Unemployment figures fall to 42-year low

16 Aug 17

The UK jobless rate fell to 4.4% down from 4.9% a year earlier, a 42-year low, Office for National Statistics data shows.

There were 57,000 fewer unemployed people between April and June this year compared to January to March 2017, and 157,000 fewer than the same period year earlier.

Today’s official figures also showed the employment rate between April to June this year reached 75.1% - the highest since 1971.

There were 32.07 million people in work, 125,000 more than for January to March 2017 and 338,000 more than for the same three months year earlier.

The number of people on zero-hour contracts fell by 20,000 to 883,000 compared to this time last year.

Although, the ONS said average weekly earnings for employees in Great Britain in real terms, adjusted for price inflation, fell by 0.5%, both including and excluding bonuses, compared with a year earlier.

According to the ONS, nominal wages grew by 2.1% but coupled with a 2.6% inflation rate, as figures out yesterday showed, workers’ pay is likely to be squeezed.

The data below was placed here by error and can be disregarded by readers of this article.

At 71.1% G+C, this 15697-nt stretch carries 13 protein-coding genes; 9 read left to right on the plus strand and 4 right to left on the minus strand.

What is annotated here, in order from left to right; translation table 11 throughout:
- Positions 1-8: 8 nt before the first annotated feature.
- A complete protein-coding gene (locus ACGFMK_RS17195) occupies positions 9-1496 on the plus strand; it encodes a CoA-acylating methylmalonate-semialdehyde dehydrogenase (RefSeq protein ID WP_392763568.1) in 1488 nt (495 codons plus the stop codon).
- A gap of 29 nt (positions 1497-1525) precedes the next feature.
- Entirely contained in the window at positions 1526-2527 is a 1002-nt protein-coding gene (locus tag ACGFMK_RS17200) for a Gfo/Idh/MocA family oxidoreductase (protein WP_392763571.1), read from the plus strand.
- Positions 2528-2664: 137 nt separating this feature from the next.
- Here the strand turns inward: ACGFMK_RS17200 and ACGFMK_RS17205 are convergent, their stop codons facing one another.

Trade union umbrella-body TUC general secretary Frances O’Grady said: “Rising prices and stagnant pay are a toxic combination for working people.

"This is the fourth month in a row where wages have fallen behind the cost of living."

She said it was time to "boost wages by scrapping the pay restrictions in the public sector, investing in infrastructure, and increasing the minimum wage".

Stephen Clarke, policy analyst at the think-tank the Resolution Foundation, said: “It’s good news that employers are having to up the security of the jobs they are offering, and that workers can be more picky in turning down insecure work than they could have been a few years ago thanks to a tightening labour market."

But he added: "There is no sign of the jobs boom feeding through into badly needed pay rises."

Minister for employment, Damian Hinds said today's figures were "great news".

He said more than 3 million more people are in work now than in 2010, with 7 in 10 of these roles being in higher skilled work.

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